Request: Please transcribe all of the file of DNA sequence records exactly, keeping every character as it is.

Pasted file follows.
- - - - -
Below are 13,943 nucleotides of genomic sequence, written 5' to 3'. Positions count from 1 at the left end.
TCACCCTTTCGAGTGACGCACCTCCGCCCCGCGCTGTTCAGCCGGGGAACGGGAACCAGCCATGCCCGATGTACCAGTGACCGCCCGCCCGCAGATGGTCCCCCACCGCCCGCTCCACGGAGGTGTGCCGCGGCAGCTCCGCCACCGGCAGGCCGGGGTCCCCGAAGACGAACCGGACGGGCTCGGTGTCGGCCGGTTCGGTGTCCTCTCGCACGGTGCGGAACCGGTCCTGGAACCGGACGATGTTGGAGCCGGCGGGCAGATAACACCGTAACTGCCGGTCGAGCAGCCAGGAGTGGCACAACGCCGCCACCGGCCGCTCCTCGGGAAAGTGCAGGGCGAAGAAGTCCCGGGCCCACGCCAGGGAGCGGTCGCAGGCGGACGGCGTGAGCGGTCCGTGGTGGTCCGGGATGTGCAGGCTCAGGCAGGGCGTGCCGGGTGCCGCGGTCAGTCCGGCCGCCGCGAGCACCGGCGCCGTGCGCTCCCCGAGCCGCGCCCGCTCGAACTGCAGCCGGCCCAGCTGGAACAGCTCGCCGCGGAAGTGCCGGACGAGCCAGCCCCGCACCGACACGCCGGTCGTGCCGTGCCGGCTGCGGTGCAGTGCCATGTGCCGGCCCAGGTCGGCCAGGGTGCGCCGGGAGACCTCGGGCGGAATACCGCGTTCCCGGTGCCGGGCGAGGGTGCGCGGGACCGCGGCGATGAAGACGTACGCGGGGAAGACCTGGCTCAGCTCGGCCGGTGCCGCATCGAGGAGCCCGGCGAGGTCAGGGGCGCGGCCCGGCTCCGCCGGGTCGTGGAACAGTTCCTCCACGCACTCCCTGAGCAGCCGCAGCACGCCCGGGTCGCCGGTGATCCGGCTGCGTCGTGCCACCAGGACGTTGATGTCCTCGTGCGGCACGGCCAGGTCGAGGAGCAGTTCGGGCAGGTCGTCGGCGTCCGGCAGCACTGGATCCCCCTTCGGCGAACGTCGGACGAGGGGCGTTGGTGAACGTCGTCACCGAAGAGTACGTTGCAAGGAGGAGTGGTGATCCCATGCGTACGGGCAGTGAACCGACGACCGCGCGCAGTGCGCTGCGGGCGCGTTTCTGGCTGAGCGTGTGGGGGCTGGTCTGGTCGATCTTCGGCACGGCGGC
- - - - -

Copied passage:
Below are 13,943 nucleotides of genomic sequence, written 5' to 3'. Positions count from 1 at the left end.
TCACCCTTTCGAGTGACGCACCTCCGCCCCGCGCTGTTCAGCCGGGGAACGGGAACCAGCCATGCCCGATGTACCAGTGACCGCCCGCCCGCAGATGGTCCCCCACCGCCCGCTCCACGGAGGTGTGCCGCGGCAGCTCCGCCACCGGCAGGCCGGGGTCCCCGAAGACGAACCGGACGGGCTCGGTGTCGGCCGGTTCGGTGTCCTCTCGCACGGTGCGGAACCGGTCCTGGAACCGGACGATGTTGGAGCCGGCGGGCAGATAACACCGTAACTGCCGGTCGAGCAGCCAGGAGTGGCACAACGCCGCCACCGGCCGCTCCTCGGGAAAGTGCAGGGCGAAGAAGTCCCGGGCCCACGCCAGGGAGCGGTCGCAGGCGGACGGCGTGAGCGGTCCGTGGTGGTCCGGGATGTGCAGGCTCAGGCAGGGCGTGCCGGGTGCCGCGGTCAGTCCGGCCGCCGCGAGCACCGGCGCCGTGCGCTCCCCGAGCCGCGCCCGCTCGAACTGCAGCCGGCCCAGCTGGAACAGCTCGCCGCGGAAGTGCCGGACGAGCCAGCCCCGCACCGACACGCCGGTCGTGCCGTGCCGGCTGCGGTGCAGTGCCATGTGCCGGCCCAGGTCGGCCAGGGTGCGCCGGGAGACCTCGGGCGGAATACCGCGTTCCCGGTGCCGGGCGAGGGTGCGCGGGACCGCGGCGATGAAGACGTACGCGGGGAAGACCTGGCTCAGCTCGGCCGGTGCCGCATCGAGGAGCCCGGCGAGGTCAGGGGCGCGGCCCGGCTCCGCCGGGTCGTGGAACAGTTCCTCCACGCACTCCCTGAGCAGCCGCAGCACGCCCGGGTCGCCGGTGATCCGGCTGCGTCGTGCCACCAGGACGTTGATGTCCTCGTGCGGCACGGCCAGGTCGAGGAGCAGTTCGGGCAGGTCGTCGGCGTCCGGCAGCACTGGATCCCCCTTCGGCGAACGTCGGACGAGGGGCGTTGGTGAACGTCGTCACCGAAGAGTACGTTGCAAGGAGGAGTGGTGATCCCATGCGTACGGGCAGTGAACCGACGACCGCGCGCAGTGCGCTGCGGGCGCGTTTCTGGCTGAGCGTGTGGGGGCTGGTCTGGTCGATCTTCGGCACGGCGGC